Stephen Hunter of The Washington Post on Oldman’s performance: “This actor is never so good as when he is very, very bad, and ‘Air Force One’ provides him with a platform to do a variation on a combination of Boris Godunov and Boris Badenov simultaneously. Throw in some Rasputin and some Alexander Nevsky and even some Ivan Skavinsky Skavar and you’ve got the whole nine yards.”
For his next role, Oldman was again cast as the villain in the dim-witted “Lost In Space” where he played Dr Zachary Smith. Despite a solid performance by Oldman, the poorly directed film was killed by critics and was a box-office failure. “I’m not always in the movies I would want to go and see”, said Oldman.
After being paid a cool million to star as Pontius Pilate in the TV movie “Jesus”, Oldman was cast as Machiavellian congressman Shelly Runyon in the political thriller “The Contender” . The cast included Jeff Bridges, Joan Allen and William Peterson “But the actor in charge of this movie is Oldman” proclaimed Desson Howe of the Washington Post. “As Runyon, he’s virtually unrecognizable, and utterly appealing. I can’t tell you how much pleasure I had watching him.”
Peter Travers of Rolling Stone: “Oldman, also the film’s executive producer, rips the most. Handed the caricatured role of a villain, he digs deep to show the human side of a man who has let revenge compromise his values.”
“Mr. Oldman cloaks the character in an aura of deep sadness,” said Stephen Holden of The New York Times. “The cost of his pain and the rotting moral fiber that goes with it is visible in his every shot.” Sam Elliot, who also starred in the film, said of Oldman, “He comes in and he’s totally consumed by the character – either that or he totally consumes the character.”
Oldman, who served as Executive Producer on the film, clashed with the film’s director, Rod Lurie, over the depiction of Oldman’s character in the film’s final cut. “Everytime Runyon appears, there’s this dark, sinister music playing”, stated Oldman in an interview with Venice magazine. “I believed it would contaminate the audience. The movie we discussed allowed the viewer to make up its mind.”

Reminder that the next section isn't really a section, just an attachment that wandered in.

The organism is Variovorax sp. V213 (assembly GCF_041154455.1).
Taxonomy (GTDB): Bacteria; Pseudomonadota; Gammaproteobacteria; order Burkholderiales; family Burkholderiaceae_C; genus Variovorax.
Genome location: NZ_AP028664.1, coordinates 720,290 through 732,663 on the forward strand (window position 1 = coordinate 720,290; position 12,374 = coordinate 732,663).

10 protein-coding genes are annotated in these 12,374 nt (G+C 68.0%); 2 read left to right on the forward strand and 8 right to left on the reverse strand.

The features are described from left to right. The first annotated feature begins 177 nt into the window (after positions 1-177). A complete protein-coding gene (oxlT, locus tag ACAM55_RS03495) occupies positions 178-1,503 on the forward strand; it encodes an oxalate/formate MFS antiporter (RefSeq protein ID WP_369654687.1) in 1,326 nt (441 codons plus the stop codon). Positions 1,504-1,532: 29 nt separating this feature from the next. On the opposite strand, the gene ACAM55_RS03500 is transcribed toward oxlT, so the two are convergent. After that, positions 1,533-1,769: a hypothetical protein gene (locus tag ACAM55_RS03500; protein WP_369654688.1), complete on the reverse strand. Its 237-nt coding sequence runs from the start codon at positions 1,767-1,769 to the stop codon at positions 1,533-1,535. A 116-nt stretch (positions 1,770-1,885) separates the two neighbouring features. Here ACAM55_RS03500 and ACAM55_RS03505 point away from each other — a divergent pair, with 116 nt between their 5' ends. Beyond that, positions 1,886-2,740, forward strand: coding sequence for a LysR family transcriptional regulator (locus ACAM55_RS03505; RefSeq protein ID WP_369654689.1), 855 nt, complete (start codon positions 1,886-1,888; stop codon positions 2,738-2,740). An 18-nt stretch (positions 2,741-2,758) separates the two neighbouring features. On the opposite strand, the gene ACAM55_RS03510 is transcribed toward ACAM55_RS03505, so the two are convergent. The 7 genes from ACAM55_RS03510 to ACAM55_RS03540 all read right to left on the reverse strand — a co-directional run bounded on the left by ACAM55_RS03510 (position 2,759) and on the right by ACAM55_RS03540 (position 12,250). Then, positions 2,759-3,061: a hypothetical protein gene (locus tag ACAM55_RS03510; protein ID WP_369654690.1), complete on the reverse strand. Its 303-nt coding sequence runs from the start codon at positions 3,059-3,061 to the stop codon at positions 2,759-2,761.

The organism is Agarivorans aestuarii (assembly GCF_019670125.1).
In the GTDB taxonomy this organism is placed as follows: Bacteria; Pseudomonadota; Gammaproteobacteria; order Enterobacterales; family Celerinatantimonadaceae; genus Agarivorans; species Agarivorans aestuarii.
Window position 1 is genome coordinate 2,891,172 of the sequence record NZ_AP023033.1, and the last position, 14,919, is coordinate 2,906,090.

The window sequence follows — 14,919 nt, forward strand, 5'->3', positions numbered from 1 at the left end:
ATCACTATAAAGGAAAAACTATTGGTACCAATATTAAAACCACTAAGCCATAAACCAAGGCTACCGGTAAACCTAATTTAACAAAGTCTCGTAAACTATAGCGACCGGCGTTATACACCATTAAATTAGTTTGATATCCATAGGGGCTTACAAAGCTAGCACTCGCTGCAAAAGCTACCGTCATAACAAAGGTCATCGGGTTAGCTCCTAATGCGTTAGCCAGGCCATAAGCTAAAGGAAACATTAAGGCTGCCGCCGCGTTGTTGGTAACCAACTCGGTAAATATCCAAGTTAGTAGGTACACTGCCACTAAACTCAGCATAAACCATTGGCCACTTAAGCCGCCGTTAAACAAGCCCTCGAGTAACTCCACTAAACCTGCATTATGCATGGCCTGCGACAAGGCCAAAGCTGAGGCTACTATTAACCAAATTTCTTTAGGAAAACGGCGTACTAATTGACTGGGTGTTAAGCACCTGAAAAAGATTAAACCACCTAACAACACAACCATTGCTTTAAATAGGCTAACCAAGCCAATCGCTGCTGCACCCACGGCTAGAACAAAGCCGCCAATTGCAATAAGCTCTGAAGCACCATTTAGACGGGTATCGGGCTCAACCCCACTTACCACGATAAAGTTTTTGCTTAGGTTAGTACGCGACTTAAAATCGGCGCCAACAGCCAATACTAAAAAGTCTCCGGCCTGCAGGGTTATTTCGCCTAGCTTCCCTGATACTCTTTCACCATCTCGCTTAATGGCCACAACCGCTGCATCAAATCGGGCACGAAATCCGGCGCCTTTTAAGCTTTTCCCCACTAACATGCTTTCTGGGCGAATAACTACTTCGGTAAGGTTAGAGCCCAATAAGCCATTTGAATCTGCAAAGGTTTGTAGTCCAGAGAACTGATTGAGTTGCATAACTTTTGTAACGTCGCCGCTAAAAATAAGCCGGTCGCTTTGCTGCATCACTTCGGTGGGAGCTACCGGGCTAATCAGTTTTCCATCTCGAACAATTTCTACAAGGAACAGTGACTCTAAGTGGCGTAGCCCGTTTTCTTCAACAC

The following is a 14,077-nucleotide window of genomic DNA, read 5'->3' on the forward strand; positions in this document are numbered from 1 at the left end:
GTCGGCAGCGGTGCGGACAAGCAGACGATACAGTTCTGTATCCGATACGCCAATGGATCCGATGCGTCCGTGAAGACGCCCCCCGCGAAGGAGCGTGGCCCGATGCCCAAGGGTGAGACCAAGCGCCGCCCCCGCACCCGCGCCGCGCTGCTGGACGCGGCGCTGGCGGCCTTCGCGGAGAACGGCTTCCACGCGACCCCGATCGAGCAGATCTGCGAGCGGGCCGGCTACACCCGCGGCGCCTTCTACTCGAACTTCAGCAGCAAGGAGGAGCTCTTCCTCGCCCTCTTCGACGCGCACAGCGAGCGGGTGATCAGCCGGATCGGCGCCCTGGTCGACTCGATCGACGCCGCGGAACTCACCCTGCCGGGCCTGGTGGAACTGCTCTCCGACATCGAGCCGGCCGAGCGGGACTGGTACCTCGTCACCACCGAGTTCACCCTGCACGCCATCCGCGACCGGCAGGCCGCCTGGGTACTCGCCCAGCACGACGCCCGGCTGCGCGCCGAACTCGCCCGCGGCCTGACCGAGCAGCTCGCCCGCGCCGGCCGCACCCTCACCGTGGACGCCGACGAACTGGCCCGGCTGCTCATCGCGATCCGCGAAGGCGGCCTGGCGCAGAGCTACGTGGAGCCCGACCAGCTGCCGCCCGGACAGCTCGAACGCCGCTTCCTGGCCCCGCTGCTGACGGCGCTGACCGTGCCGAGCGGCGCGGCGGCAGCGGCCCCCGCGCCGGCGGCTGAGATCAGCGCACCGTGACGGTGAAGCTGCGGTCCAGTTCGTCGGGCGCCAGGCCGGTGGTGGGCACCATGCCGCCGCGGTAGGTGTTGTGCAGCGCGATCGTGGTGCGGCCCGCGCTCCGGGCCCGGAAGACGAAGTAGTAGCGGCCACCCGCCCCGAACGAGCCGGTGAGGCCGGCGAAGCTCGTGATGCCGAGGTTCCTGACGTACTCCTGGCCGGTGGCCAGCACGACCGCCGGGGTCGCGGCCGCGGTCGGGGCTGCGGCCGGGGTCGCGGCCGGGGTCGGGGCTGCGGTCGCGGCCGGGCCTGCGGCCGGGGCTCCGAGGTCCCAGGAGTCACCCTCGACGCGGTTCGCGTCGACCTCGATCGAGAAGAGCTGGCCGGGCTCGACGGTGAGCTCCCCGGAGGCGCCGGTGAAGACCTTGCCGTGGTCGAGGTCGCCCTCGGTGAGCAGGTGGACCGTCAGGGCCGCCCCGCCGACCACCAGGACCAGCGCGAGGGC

Oldman and his manager, Douglas Urbanski (who co-produced the film) claimed the film was changed from a more balanced script to reflect the liberal politics of the studio heads (Steven Spielberg, Jeffrey Katzenberg and David Geffen) at Dreamworks Studios (who released the film). Come Oscar time, the Best Supporting Actor nomination went instead to Oldman’s co-star Jeff Bridges.
Oldman then took on an uncredited role as the disfigured Mason Verger in Ridley Scott’s disappointing (save for a brilliantly hammy performance by Anthony Hopkins) “Hannibal”. Oldman, who plays Verger with, as Roger Ebert would describe in his film review, “repellent ooze”, allegedly demanded that his name not be listed after not being given star billing alongside co-stars Anthony Hopkins and Julianne Moore. Oldman, who is unrecognizable in the film, stated: “We thought it would be great. The man with no face and no name, and sort of do it anonymously. It’s no secret that I’m in the film. We just had fun with it, really.”
Burned out from playing the role of the villain, Oldman sought relief on the successful TV show “Friends”. Oldman spoofed his own image and reputation as Richard Crosby, an alcoholic actor. His performance earned him an Emmy Award nomination. This led to a string of off-beat roles for the actor in low-budget films. The obscure “Nobody’s Baby” with Skeet Ulrich and the well received (but straight to video) “Interstate 60” where Oldman plays the immortal offspring of a leprechaun and Cheyenne Indian(!).
Oldman went on to star as a dwarf(!) to brother Matthew McConaughey in “Tiptoes” . Despite what film critic Lisa Nesselson of Variety called an “astonishingly fine performance” by Oldman, the film was poorly received. He followed that up with the bleak crime thriller “Sin”  which never made it to theaters. In between these atypical roles, Oldman was cast as the devil (in drag!) in director Tony Scott’s wildly entertaining short film for BMW “Beat the Devil”. “I love working with extreme people” says Scott, “and Gary’s extreme.”
A New Era